SCOTTSDALE, AZ-Never mind, well not completely, the various challenges besetting the medical office market. The sector is rich in opportunity, and a broad range of investors and capital sources are oiling their pistols in hopes of making a killing in the market. That at least was the final word at Wednesday’s RealShare Medical Office conference, which took place here. More than 300 people attended the event, which was produced by the RealShare Conference Series, part of ALM’s Real Estate Media Group.
In a fast-paced “Fact or Fiction” segment, Jim Moloney of Cain Bros. and Danny Prosky of Grubb & Ellis Healthcare REIT II confirmed or put the lie to various statements about the market. Both agreed that the market is not the sole playing ground of the large public REITs.
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There are real and “growing opportunities for smaller companies,” Moloney stated, companies that can be “more nimble and creative.”
For his part, Prosky noted that the sector will remain as attractive as it did five years ago. “We can debate the impact of decreased reimbursements,” he said, but that won’t change the aging demographics of our population.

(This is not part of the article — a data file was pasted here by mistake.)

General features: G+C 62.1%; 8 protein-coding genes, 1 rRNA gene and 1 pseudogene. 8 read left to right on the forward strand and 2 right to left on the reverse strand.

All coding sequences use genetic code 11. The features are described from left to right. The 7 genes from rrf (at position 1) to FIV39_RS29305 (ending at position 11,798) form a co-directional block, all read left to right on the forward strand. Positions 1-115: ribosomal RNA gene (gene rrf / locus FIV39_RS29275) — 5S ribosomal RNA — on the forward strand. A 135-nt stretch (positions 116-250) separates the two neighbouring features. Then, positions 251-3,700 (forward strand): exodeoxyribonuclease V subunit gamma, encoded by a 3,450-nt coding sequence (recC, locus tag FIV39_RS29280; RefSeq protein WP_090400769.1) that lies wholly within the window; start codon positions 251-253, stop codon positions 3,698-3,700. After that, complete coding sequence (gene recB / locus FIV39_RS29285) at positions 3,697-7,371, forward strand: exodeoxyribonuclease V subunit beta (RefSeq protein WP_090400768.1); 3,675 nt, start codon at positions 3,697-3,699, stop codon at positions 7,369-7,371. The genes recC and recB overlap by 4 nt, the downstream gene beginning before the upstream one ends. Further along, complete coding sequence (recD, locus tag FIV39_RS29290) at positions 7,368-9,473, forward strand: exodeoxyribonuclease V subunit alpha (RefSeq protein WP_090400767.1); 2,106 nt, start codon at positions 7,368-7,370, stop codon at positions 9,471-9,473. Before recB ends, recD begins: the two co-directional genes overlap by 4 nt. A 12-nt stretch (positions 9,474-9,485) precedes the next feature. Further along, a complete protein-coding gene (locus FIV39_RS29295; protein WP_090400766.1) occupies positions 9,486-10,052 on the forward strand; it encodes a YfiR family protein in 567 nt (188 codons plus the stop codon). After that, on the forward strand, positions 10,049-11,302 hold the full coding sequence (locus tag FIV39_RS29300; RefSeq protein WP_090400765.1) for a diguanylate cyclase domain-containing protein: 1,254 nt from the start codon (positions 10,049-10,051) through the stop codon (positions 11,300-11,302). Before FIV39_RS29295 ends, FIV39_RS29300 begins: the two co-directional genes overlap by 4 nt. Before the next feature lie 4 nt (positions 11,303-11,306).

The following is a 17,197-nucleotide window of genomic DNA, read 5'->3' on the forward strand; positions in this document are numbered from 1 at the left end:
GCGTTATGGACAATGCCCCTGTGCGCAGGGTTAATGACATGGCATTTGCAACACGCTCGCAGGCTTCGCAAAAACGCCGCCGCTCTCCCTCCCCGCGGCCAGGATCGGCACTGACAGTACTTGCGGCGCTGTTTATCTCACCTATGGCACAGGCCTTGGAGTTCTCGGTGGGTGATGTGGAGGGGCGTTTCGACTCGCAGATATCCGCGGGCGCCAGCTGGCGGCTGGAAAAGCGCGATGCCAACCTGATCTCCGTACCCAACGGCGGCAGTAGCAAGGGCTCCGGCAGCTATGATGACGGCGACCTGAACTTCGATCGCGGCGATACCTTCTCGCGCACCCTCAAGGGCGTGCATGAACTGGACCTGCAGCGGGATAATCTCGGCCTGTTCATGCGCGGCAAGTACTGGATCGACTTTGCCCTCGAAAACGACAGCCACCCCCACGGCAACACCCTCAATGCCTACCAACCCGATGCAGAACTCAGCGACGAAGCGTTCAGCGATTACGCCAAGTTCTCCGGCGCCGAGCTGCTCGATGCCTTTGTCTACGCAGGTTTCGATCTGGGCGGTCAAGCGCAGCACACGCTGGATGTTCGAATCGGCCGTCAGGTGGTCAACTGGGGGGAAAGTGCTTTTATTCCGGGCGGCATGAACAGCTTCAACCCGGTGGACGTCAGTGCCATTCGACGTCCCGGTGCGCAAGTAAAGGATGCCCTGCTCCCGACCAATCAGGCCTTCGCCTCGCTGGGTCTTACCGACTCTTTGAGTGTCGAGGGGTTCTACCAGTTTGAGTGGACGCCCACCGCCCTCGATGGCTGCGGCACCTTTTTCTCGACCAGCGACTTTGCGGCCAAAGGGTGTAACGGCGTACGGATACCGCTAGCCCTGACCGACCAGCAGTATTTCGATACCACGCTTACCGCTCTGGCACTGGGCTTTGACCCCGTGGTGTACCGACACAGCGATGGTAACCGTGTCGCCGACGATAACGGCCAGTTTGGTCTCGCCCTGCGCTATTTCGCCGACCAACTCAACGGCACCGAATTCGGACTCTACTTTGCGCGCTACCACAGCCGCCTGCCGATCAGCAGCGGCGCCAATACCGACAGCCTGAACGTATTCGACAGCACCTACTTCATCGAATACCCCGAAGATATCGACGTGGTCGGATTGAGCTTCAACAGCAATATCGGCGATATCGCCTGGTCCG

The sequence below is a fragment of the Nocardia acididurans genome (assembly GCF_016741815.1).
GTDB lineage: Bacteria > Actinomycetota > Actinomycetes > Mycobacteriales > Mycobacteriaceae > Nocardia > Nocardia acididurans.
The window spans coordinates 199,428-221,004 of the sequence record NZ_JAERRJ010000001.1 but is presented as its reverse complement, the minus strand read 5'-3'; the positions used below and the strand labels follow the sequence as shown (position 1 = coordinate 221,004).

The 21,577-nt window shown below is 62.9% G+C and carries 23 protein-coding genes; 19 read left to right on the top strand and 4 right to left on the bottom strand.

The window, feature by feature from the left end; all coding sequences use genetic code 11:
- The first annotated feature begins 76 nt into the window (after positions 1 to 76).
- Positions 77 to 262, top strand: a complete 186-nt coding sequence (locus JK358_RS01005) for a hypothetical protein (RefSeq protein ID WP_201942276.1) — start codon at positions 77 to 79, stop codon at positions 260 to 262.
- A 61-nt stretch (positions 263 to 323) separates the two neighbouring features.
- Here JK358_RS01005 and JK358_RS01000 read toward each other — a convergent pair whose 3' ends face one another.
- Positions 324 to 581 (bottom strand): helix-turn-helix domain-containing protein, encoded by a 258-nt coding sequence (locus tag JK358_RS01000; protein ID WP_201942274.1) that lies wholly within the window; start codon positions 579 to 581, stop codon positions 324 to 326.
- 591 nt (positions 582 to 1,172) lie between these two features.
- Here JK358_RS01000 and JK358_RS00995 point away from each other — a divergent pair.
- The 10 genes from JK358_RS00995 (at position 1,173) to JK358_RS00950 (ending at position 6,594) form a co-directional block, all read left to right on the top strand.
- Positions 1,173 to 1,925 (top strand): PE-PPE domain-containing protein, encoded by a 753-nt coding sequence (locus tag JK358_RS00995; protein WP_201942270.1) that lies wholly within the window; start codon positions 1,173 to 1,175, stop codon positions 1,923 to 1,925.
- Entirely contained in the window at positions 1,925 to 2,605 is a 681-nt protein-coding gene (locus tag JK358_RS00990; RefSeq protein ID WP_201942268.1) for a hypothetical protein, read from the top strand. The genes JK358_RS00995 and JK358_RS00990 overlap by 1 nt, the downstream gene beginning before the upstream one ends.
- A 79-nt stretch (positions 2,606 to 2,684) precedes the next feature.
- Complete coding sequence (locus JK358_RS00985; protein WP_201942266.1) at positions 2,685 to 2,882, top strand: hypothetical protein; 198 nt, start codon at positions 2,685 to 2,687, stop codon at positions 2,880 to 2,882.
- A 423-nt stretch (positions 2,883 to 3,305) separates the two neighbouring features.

In “Sourcing Capital” the players came into even sharper focus: “Hospital Systems are holding onto their assets,” stated PJ Camp of Hammond Hanlon Camp. “So product today is coming from developers and REITs.”
And While Al Pontius of Thought Leader Marcus & Millichap agreed, he noted that there is plenty of activity from smaller players: “Some 85% of trades are below $10 million, and 80% of the time, the seller is private. This is not just a REIT business.”
The lenders as well paint a pretty broad picture, and players in this space include life companies, local credit unions and even local banks, according to Brian Howard of Stage Equity. “The life companies particularly go after the long-term leases. They’re hitting core assets in core markets.”
In terms of the status of CMBS, Brian Jenkins of Savills said that they “were a player until they weren’t,” and the panel to a person agreed that the jury is still out on their degree of participation in the near term.